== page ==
There are many variables during every football game, and one of the most important among them is the quality of the pitch. A bad pitch can make the game unplayable, and several times it has come to pass that uneven ground or holes have caused serious injuries among players.
And not just quality, a seemingly minor detail such as the length of the grass on the pitch can heavily influence the result of a game. A pitch with short grass allows the ball to move more easily, encouraging a free flowing passing game while making it easier for the players to move around. A ground with long grass however will not only slow down the ball to the point that passes are extremely tough to make, but also reduce the mobility of players.
When speaking about the subject in today’s press conference, Arsene Wenger made his stance clear. He wants all Premier League pitches regulated so the English game can maintain its entertainment value. League rules state that match delegates must measure pitches before every game to ensure the grass is no longer than 30mm. Arsenal have a proud reputation of providing one of the best surfaces in the country and Wenger says supporters deserve to see football played on quality pitches at every top-flight ground.
Arsenal in particular prefer to play a quick game based on short one touch passing. This needs good quality turf to pull off successfully, and we have seen instances in the past where teams with similar styles of play were purposefully hampered by the opposition growing the grass to the maximum permissible limit.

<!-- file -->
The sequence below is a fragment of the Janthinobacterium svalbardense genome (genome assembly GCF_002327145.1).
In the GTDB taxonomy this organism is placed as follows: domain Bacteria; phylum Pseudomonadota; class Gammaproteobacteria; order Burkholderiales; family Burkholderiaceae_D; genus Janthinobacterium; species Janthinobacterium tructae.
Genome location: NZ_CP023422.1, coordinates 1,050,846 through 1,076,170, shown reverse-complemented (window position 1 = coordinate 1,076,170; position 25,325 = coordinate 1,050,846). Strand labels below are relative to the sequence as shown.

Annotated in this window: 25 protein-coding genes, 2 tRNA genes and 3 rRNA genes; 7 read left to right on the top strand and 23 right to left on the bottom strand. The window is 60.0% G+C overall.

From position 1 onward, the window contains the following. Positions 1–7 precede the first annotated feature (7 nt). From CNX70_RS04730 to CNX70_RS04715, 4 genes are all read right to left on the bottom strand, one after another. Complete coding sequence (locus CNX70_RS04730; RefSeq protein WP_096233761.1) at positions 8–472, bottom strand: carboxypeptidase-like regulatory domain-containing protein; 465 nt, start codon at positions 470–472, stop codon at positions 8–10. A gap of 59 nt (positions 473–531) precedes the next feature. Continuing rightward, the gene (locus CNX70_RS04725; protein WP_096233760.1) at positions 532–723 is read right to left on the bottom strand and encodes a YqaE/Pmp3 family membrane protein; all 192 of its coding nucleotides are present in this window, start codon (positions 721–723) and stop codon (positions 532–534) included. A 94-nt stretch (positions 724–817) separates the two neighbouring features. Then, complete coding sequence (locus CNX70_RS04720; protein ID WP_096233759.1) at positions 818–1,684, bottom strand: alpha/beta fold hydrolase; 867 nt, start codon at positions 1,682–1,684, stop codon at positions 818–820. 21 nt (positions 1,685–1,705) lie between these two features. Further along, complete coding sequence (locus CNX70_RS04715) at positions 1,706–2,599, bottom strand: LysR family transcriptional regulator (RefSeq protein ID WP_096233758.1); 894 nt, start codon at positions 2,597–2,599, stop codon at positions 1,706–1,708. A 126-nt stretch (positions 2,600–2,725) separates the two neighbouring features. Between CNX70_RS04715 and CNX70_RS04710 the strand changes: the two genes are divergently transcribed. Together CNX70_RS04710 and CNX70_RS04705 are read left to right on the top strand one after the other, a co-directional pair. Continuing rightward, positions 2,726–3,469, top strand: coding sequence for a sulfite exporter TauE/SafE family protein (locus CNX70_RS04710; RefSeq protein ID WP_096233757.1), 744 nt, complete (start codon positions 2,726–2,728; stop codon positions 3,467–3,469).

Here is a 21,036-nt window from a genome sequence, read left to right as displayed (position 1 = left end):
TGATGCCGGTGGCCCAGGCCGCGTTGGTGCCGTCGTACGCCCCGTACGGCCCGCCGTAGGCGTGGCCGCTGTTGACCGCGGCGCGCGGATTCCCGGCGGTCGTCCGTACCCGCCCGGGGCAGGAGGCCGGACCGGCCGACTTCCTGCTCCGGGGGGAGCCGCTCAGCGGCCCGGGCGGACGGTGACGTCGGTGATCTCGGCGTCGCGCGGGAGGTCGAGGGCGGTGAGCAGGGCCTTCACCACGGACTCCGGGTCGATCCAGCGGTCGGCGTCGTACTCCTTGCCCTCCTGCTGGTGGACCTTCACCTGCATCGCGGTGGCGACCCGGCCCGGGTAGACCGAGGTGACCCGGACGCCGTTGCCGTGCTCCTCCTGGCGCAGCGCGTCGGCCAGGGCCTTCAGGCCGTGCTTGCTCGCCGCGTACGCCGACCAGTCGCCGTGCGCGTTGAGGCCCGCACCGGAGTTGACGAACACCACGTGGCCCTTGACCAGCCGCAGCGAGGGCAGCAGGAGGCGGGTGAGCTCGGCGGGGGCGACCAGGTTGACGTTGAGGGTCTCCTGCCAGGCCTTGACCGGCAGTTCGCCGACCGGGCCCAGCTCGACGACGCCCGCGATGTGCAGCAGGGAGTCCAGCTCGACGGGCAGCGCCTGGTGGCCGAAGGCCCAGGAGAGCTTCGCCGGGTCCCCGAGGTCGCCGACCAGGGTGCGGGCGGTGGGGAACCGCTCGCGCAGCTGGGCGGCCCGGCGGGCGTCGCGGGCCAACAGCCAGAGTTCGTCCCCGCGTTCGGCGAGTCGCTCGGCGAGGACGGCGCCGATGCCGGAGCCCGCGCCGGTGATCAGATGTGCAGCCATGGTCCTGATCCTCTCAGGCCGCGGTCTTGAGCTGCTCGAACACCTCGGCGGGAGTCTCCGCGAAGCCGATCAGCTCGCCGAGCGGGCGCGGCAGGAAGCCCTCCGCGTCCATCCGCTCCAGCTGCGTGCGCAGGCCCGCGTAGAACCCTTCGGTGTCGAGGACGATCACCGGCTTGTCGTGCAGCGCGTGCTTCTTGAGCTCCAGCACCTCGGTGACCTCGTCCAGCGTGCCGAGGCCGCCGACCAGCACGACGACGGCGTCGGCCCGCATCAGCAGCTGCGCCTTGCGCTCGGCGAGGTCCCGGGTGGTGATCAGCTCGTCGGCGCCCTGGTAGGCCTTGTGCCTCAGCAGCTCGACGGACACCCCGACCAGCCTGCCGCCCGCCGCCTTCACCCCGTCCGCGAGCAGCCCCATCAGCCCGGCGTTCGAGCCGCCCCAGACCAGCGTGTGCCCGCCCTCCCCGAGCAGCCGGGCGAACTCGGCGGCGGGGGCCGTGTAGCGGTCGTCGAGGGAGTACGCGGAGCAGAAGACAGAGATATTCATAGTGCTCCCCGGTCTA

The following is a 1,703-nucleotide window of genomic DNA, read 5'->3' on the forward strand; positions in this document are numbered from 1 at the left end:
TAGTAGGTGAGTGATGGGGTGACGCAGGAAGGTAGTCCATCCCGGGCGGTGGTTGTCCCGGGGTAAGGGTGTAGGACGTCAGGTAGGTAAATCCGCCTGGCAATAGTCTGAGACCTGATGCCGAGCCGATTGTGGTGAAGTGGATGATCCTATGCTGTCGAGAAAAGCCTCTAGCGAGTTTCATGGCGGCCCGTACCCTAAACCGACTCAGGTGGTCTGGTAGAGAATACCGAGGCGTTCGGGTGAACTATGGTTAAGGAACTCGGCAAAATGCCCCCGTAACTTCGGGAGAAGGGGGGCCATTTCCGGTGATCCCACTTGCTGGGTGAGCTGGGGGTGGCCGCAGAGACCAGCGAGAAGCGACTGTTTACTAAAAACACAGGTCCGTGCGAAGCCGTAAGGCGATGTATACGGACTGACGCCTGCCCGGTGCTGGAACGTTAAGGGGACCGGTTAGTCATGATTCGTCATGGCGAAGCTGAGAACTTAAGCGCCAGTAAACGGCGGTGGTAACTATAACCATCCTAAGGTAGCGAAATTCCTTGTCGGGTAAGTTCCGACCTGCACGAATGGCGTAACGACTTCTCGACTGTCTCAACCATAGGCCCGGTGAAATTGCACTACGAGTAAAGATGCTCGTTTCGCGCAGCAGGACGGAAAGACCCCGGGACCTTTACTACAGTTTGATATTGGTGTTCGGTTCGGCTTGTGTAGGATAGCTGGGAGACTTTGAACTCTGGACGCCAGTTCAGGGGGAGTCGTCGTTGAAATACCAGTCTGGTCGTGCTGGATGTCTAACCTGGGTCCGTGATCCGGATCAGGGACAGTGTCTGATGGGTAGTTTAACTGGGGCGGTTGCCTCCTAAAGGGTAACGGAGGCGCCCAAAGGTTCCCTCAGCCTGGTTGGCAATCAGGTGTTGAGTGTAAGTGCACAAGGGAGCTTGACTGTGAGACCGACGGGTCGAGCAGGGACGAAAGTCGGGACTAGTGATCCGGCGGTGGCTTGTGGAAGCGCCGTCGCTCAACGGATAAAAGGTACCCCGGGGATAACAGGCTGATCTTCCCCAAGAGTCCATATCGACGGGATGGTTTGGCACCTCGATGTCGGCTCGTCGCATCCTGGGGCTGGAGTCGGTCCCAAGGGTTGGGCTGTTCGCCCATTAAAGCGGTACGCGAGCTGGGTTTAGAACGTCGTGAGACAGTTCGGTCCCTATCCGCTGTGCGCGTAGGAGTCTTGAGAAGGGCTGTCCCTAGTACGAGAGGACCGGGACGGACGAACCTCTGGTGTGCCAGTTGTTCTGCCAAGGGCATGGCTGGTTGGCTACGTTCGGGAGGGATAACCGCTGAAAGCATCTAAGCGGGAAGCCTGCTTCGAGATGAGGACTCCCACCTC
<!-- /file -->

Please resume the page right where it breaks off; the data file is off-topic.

It can look a ridiculous subject but it is a very important one because the speed of the game is linked with the length of the grass.
I know perfectly and you know perfectly as well that some managers give orders to their groundsman sometimes to not cut the grass because they play against a team who passes the ball well.
We have to be above that and it’s quite sad that we have to regulate it. I think we all have to serve people who come and watch good football.
It remains to be seen whether any good will come of Wenger speaking out, but I personally feel that it is unlikely. The rules allow for flexibility simply to allow the smaller teams to keep up with the bigger teams, and small things like the length of the grass might spell the difference between staying in the league and being relegated for the lower teams. As such, Wenger would do well to resign himself to playing in unfavourable conditions in the foreseeable future.